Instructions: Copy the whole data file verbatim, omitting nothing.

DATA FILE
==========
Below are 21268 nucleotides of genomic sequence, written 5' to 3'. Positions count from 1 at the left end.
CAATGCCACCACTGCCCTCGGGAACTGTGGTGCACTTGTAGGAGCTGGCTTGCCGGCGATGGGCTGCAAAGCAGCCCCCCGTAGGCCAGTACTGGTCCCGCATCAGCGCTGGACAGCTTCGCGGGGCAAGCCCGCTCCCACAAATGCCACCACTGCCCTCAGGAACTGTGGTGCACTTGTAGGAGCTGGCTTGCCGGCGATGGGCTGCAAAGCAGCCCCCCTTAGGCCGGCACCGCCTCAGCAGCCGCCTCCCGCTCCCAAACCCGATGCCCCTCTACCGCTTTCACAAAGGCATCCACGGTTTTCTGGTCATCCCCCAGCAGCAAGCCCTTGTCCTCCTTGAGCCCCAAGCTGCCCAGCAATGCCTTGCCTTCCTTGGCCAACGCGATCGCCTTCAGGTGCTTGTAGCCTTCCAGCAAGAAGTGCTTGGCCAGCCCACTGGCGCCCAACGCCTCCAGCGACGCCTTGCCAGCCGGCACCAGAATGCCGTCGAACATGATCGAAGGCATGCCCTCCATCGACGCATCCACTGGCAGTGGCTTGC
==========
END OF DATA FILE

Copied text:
Below are 21268 nucleotides of genomic sequence, written 5' to 3'. Positions count from 1 at the left end.
CAATGCCACCACTGCCCTCGGGAACTGTGGTGCACTTGTAGGAGCTGGCTTGCCGGCGATGGGCTGCAAAGCAGCCCCCCGTAGGCCAGTACTGGTCCCGCATCAGCGCTGGACAGCTTCGCGGGGCAAGCCCGCTCCCACAAATGCCACCACTGCCCTCAGGAACTGTGGTGCACTTGTAGGAGCTGGCTTGCCGGCGATGGGCTGCAAAGCAGCCCCCCTTAGGCCGGCACCGCCTCAGCAGCCGCCTCCCGCTCCCAAACCCGATGCCCCTCTACCGCTTTCACAAAGGCATCCACGGTTTTCTGGTCATCCCCCAGCAGCAAGCCCTTGTCCTCCTTGAGCCCCAAGCTGCCCAGCAATGCCTTGCCTTCCTTGGCCAACGCGATCGCCTTCAGGTGCTTGTAGCCTTCCAGCAAGAAGTGCTTGGCCAGCCCACTGGCGCCCAACGCCTCCAGCGACGCCTTGCCAGCCGGCACCAGAATGCCGTCGAACATGATCGAAGGCATGCCCTCCATCGACGCATCCACTGGCAGTGGCTTGC